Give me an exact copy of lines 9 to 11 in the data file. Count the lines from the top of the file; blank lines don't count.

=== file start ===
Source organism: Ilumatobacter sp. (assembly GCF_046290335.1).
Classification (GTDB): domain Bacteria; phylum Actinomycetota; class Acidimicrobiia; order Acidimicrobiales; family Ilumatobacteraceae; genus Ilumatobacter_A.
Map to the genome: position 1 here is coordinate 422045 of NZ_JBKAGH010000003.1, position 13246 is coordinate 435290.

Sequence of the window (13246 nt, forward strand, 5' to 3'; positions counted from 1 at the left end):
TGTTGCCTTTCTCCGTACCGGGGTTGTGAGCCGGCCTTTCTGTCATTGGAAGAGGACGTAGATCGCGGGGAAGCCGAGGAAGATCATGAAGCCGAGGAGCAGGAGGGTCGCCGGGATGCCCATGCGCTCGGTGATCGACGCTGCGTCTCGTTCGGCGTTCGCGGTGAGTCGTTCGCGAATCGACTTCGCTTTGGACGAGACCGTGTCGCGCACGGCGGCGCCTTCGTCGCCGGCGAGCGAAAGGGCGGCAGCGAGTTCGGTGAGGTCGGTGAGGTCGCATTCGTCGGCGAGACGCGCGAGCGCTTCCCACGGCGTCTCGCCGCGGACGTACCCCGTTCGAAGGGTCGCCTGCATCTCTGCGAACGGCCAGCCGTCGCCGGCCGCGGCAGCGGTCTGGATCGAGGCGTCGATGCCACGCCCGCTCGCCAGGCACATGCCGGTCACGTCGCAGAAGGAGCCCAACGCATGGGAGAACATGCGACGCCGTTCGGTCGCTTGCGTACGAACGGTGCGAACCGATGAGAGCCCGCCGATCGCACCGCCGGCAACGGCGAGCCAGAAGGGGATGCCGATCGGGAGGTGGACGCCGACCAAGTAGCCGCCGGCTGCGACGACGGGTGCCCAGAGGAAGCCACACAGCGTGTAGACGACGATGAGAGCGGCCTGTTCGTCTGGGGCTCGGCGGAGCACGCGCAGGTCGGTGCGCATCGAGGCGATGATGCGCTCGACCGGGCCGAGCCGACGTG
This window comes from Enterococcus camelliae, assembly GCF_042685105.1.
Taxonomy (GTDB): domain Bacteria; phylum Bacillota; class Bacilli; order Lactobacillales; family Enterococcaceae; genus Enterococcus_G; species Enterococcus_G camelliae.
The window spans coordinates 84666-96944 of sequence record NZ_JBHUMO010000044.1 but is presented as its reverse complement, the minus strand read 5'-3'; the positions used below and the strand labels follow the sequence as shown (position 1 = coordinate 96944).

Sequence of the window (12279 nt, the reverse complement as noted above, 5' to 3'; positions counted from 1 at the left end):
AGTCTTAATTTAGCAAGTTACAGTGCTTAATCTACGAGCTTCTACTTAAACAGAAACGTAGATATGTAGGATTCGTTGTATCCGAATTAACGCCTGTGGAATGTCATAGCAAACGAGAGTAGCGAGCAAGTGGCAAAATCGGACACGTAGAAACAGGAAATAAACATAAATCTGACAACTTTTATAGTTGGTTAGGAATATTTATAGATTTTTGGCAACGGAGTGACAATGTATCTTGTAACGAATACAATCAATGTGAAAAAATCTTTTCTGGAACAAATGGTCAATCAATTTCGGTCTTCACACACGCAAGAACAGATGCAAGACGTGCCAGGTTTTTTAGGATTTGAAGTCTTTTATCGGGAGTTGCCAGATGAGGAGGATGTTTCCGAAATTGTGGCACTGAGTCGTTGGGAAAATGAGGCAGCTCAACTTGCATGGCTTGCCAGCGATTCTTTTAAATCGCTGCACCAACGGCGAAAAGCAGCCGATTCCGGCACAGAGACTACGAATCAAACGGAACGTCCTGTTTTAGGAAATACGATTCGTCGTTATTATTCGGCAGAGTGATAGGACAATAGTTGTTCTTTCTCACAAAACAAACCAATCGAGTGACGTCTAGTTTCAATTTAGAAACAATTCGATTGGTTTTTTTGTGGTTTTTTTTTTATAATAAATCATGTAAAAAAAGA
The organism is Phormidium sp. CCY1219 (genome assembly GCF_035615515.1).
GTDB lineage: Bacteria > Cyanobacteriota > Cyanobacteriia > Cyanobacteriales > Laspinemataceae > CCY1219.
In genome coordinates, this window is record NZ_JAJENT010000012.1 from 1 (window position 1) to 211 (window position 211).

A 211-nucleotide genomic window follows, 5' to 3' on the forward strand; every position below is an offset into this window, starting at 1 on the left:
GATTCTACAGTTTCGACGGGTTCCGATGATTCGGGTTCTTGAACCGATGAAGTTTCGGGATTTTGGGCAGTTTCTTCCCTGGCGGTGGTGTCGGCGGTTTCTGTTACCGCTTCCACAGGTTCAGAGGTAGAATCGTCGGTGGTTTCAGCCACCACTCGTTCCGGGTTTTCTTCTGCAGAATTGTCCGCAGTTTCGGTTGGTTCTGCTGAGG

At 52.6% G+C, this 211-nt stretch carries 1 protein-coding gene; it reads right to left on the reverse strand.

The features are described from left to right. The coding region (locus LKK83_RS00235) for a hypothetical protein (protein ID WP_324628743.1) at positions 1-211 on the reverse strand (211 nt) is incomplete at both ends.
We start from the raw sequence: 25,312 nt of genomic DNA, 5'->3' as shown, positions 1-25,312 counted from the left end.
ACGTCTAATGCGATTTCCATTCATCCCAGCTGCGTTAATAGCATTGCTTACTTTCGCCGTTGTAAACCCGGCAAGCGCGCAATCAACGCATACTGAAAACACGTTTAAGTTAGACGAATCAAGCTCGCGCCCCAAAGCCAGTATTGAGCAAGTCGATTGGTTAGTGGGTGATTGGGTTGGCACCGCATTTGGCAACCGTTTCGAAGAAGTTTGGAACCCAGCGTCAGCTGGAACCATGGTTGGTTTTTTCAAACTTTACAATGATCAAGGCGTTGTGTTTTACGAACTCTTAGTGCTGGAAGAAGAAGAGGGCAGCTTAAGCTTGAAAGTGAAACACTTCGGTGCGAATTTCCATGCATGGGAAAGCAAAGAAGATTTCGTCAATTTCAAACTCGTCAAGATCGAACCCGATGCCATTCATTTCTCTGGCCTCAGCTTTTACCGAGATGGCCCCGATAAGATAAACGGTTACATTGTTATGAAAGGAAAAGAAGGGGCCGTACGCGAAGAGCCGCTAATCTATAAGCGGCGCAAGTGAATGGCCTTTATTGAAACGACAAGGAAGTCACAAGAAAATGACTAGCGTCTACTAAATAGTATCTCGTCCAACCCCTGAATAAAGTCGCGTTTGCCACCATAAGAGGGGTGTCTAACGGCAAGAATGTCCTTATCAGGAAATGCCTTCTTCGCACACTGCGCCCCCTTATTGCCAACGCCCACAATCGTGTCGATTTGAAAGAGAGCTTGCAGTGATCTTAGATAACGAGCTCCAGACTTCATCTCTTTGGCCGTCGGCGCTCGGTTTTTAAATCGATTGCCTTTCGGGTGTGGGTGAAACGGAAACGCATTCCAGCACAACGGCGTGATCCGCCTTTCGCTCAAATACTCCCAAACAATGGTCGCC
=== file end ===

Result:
Sequence of the window (12279 nt, the reverse complement as noted above, 5' to 3'; positions counted from 1 at the left end):
AGTCTTAATTTAGCAAGTTACAGTGCTTAATCTACGAGCTTCTACTTAAACAGAAACGTAGATATGTAGGATTCGTTGTATCCGAATTAACGCCTGTGGAATGTCATAGCAAACGAGAGTAGCGAGCAAGTGGCAAAATCGGACACGTAGAAACAGGAAATAAACATAAATCTGACAACTTTTATAGTTGGTTAGGAATATTTATAGATTTTTGGCAACGGAGTGACAATGTATCTTGTAACGAATACAATCAATGTGAAAAAATCTTTTCTGGAACAAATGGTCAATCAATTTCGGTCTTCACACACGCAAGAACAGATGCAAGACGTGCCAGGTTTTTTAGGATTTGAAGTCTTTTATCGGGAGTTGCCAGATGAGGAGGATGTTTCCGAAATTGTGGCACTGAGTCGTTGGGAAAATGAGGCAGCTCAACTTGCATGGCTTGCCAGCGATTCTTTTAAATCGCTGCACCAACGGCGAAAAGCAGCCGATTCCGGCACAGAGACTACGAATCAAACGGAACGTCCTGTTTTAGGAAATACGATTCGTCGTTATTATTCGGCAGAGTGATAGGACAATAGTTGTTCTTTCTCACAAAACAAACCAATCGAGTGACGTCTAGTTTCAATTTAGAAACAATTCGATTGGTTTTTTTGTGGTTTTTTTTTTATAATAAATCATGTAAAAAAAGA
The organism is Phormidium sp. CCY1219 (genome assembly GCF_035615515.1).